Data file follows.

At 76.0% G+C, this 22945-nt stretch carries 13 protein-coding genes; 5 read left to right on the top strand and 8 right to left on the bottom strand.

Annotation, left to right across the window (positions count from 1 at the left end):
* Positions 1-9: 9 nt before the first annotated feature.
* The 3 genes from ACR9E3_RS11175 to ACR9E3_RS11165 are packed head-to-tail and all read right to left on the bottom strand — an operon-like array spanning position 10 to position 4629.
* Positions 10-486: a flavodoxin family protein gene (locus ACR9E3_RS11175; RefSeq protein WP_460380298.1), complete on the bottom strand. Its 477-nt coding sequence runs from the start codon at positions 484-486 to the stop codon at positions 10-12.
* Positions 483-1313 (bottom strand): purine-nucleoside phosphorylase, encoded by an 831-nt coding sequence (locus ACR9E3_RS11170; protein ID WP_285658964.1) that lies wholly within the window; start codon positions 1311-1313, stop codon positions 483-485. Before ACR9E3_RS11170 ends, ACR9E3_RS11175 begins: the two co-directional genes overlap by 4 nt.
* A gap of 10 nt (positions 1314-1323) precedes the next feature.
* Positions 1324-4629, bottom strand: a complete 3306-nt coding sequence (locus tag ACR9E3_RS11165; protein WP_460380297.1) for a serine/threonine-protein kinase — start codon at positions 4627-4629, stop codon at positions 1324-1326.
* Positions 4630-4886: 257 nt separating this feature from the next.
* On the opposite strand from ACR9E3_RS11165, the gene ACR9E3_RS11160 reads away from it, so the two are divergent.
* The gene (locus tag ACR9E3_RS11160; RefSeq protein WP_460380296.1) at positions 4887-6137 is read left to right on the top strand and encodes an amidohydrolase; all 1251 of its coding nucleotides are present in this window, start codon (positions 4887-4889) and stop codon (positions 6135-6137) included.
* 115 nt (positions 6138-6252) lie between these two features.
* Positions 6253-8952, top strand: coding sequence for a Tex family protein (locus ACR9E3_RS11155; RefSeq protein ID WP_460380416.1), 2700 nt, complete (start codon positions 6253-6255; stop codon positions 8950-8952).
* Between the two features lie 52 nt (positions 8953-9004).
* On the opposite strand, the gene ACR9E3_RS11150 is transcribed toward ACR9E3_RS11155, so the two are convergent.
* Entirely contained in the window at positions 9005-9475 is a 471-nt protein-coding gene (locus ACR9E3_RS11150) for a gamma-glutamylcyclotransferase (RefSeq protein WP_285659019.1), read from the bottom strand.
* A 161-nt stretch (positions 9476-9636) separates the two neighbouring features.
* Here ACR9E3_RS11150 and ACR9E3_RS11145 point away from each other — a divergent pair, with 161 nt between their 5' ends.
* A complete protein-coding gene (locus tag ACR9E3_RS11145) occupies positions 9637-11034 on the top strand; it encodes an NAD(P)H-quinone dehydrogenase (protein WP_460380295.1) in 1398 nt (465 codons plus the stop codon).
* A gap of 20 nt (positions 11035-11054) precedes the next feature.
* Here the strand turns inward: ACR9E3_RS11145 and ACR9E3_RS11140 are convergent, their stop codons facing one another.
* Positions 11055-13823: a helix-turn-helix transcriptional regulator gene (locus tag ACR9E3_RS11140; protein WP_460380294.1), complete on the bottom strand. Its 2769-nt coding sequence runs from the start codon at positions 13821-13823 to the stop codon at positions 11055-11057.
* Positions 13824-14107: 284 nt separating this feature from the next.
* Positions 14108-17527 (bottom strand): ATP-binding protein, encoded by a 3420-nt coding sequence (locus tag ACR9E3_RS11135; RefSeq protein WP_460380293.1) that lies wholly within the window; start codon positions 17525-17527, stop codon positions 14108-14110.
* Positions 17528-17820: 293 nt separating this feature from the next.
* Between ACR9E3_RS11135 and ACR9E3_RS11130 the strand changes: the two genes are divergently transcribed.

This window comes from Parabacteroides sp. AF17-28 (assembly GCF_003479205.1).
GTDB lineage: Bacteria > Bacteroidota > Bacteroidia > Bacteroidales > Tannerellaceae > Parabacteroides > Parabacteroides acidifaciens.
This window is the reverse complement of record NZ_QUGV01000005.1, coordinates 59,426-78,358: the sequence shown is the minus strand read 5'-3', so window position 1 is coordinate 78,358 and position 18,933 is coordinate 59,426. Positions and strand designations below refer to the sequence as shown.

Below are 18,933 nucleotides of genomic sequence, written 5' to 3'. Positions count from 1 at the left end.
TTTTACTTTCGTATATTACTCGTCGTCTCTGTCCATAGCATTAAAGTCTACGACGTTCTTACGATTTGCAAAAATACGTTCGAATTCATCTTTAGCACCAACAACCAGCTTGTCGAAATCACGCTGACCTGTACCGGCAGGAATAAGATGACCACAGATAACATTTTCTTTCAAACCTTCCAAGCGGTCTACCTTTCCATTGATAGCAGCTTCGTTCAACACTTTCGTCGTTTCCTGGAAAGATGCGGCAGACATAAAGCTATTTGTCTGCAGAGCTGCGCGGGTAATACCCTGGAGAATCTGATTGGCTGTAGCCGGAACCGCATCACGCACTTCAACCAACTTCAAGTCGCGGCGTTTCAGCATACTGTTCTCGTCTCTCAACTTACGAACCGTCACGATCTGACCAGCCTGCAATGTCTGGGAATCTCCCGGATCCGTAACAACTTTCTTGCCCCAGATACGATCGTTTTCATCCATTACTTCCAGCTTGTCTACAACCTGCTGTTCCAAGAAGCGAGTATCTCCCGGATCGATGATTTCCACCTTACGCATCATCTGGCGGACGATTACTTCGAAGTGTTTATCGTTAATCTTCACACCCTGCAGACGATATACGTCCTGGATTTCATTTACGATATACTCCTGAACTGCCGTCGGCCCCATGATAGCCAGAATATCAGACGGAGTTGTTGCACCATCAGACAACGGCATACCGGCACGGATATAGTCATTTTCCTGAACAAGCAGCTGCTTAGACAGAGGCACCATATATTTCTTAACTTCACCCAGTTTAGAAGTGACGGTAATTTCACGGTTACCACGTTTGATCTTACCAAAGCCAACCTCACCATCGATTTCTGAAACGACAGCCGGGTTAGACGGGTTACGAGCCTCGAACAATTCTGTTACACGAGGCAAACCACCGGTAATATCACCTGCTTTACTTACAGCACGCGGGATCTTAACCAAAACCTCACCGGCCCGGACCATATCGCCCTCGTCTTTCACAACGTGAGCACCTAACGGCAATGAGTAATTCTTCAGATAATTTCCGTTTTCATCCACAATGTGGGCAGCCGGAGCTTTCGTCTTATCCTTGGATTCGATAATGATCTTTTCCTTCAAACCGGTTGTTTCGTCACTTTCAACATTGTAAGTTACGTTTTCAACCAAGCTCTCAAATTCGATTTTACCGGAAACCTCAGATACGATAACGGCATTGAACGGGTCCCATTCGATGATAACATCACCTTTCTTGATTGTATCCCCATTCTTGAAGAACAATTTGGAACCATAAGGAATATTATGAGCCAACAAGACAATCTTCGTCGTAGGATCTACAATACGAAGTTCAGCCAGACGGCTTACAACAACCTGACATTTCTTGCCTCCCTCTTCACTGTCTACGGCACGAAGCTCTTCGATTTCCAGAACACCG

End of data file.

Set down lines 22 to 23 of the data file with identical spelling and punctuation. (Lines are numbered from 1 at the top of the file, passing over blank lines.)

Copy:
* Positions 11055-13823: a helix-turn-helix transcriptional regulator gene (locus tag ACR9E3_RS11140; protein WP_460380294.1), complete on the bottom strand. Its 2769-nt coding sequence runs from the start codon at positions 13821-13823 to the stop codon at positions 11055-11057.
* Positions 13824-14107: 284 nt separating this feature from the next.